Gone writing

June 25, 2019

Writing my book(s) is making progress (again) and this blog will have to play second fiddle for a while.



In the absence of nothing

June 13, 2019

Yesterday, upon the stair,
I met a man who wasn’t there!
He wasn’t there again today,
Oh how I wish he’d go away!

When I came home last night at three,
The man was waiting there for me
But when I looked around the hall,
I couldn’t see him there at all!
Go away, go away, don’t you come back any more!
Go away, go away, and please don’t slam the door…

Last night I saw upon the stair,
A little man who wasn’t there,
He wasn’t there again today
Oh, how I wish he’d go away…

William Hughes Mearns

Can “nothing” exist, or is “nothing” a state of non-existence? Can “nothing” be negated? If “nothing” exists then – by our language and our reason – the non-existence of “nothing” creates “something”. Or is it the “something” which kills the “nothing”? Either way, the concept of nothingness lies in a twilight beyond rational thinking, beyond philosophy and is even intangible for metaphysics.

Martin Heidegger considered “Why is there something rather than nothing?” as the most fundamental issue of philosophy.

We know that what we call empty space within our universe may be devoid of any particles having mass.  In the absence of particles we cannot define such things as temperature or pressure. But such space still has properties. It has dimensions, and it then has volume. It allows light to pass through. Gravitation and waves can propagate through it. It would seem that the laws of physics exist and apply in such space. Such is the empty space within atoms and the space between galaxies and what our spaceships would warp through. But there is even emptier space. That is what our universe expands into (assuming that the expansion of our universe is real). This space has no properties at all and does not even have dimensions until the expansion of the universe has occurred and has defined its existence. This space does not – to all our perceptions – exist until our universe has encompassed it.

The existence (or not) of nothingness is in our minds and in our language. It is not something which science can address. Science – and scientists – are restricted to the causal world and to the bounds of causality. Science has no light to shine on existence – especially existence as the non-existence of nothing. The property of “existence” can only be ascribed to “something”. And “something” cannot not exist. That is determined by our language and by the bounds our language sets upon our reason.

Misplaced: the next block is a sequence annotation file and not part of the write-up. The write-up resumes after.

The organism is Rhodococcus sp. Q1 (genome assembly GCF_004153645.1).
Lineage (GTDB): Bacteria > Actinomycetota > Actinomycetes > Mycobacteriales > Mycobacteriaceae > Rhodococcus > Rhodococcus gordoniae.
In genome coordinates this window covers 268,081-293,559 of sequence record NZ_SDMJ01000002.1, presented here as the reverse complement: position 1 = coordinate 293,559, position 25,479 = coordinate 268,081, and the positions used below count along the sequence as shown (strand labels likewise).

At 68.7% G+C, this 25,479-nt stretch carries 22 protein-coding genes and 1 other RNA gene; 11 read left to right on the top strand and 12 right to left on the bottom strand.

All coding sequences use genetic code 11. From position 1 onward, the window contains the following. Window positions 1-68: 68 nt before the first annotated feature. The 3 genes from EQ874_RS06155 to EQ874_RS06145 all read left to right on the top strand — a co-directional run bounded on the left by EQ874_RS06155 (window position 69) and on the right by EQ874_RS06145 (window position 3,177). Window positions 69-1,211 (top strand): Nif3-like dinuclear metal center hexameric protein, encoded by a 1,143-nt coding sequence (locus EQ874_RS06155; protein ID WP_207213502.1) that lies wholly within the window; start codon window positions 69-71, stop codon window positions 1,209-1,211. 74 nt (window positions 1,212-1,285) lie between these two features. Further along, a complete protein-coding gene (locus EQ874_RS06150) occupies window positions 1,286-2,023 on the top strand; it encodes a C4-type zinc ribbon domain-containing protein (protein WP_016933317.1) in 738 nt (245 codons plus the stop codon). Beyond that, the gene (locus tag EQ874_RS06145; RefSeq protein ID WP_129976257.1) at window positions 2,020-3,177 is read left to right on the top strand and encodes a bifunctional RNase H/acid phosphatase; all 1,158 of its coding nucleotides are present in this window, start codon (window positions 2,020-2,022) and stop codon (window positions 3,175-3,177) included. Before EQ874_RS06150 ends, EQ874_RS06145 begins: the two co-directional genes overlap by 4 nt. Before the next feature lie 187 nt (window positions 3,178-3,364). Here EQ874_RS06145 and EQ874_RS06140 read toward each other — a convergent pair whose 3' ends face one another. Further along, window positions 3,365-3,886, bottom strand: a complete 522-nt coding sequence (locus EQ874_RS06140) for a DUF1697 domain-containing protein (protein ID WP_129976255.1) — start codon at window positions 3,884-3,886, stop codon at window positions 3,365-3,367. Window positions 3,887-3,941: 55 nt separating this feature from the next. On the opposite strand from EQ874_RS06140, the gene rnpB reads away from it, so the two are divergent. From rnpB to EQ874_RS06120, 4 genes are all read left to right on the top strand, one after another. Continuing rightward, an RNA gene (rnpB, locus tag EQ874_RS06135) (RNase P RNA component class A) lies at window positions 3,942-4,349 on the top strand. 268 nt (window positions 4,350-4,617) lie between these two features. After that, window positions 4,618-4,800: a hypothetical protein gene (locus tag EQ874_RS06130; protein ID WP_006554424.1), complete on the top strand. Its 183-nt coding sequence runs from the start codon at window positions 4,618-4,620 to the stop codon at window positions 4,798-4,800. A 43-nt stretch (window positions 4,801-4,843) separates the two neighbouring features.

Nothing is the thought that wasn’t there.

Yesterday, upon the stair,
I had a thought which wasn’t there!
It wasn’t there again today,
Oh how I wish it would go away!


4,000 posts

June 8, 2019

I started this blog on 16th April 2010 and have just reached 4,000 posts.

That’s 3,344 days and I am still ahead of my initial objective of writing a post a day.

It started off as a way of taking a break from other writing. I have never had any particular audience in mind and it has proved to be very effective therapy against “writers block”. Inevitably posts have been about any subject that happened to be uppermost in my mind at the time.

I have no aspirations to be educational or inspirational or of influencing others. I suppose – as with most writings – I keep posting to satisfy myself.


It’s a very good thing that climate does not pay attention to “climate scientists”

June 8, 2019

Perhaps I will heed the climate charlatans a little more when they abandon the practice of religious orthodoxy, regenerate their sense of inquiry and return to a proper process of science.

Glacier National Park Quietly Removes Its ‘Gone by 2020’ Signs

May 30, 2019. St. Mary, Montana.

Officials at Glacier National Park (GNP) have begun quietly removing and altering signs and government literature which told visitors that the Park’s glaciers were all expected to disappear by either 2020 or 2030.
In recent years the National Park Service prominently featured brochures, signs and films which boldly proclaimed that all glaciers at GNP were melting away rapidly. But now officials at GNP seem to be scrambling to hide or replace their previous hysterical claims while avoiding any notice to the public that the claims were inaccurate. Teams from Lysander Spooner University visiting the Park each September have noted that GNP’s most famous glaciers such as the Grinnell Glacier and the Jackson Glacier appear to have been growing—not shrinking—since about 2010. (The Jackson Glacier—easily seen from the Going-To-The-Sun Highway—may have grown as much as 25% or more over the past decade.)

…. As recently as September 2018 the diorama displayed a sign saying GNP’s glaciers were expected to disappear completely by 2020. ……. But at some point during this past winter (as the visitor center was closed to the public), workers replaced the diorama’s ‘gone by 2020’ engraving with a new sign indicating the glaciers will disappear in “future generations.” Almost everywhere, the Park’s specific claims of impending glacier disappearance have been replaced with more nuanced messaging indicating that everyone agrees that the glaciers are melting. Some signs indicate that glacial melt is “accelerating.” ……. 

Last year the Park Service quietly removed its two large steel trash cans at the Many Glacier Hotel which depicted “before and after” engravings of the Grinnell Glacier in 1910 and 2009. The steel carvings indicated that the Glacier had shrunk significantly between the two dates. But a viral video published on Wattsupwiththat.com showed that the Grinnell Glacier appears to be slightly larger than in 2009.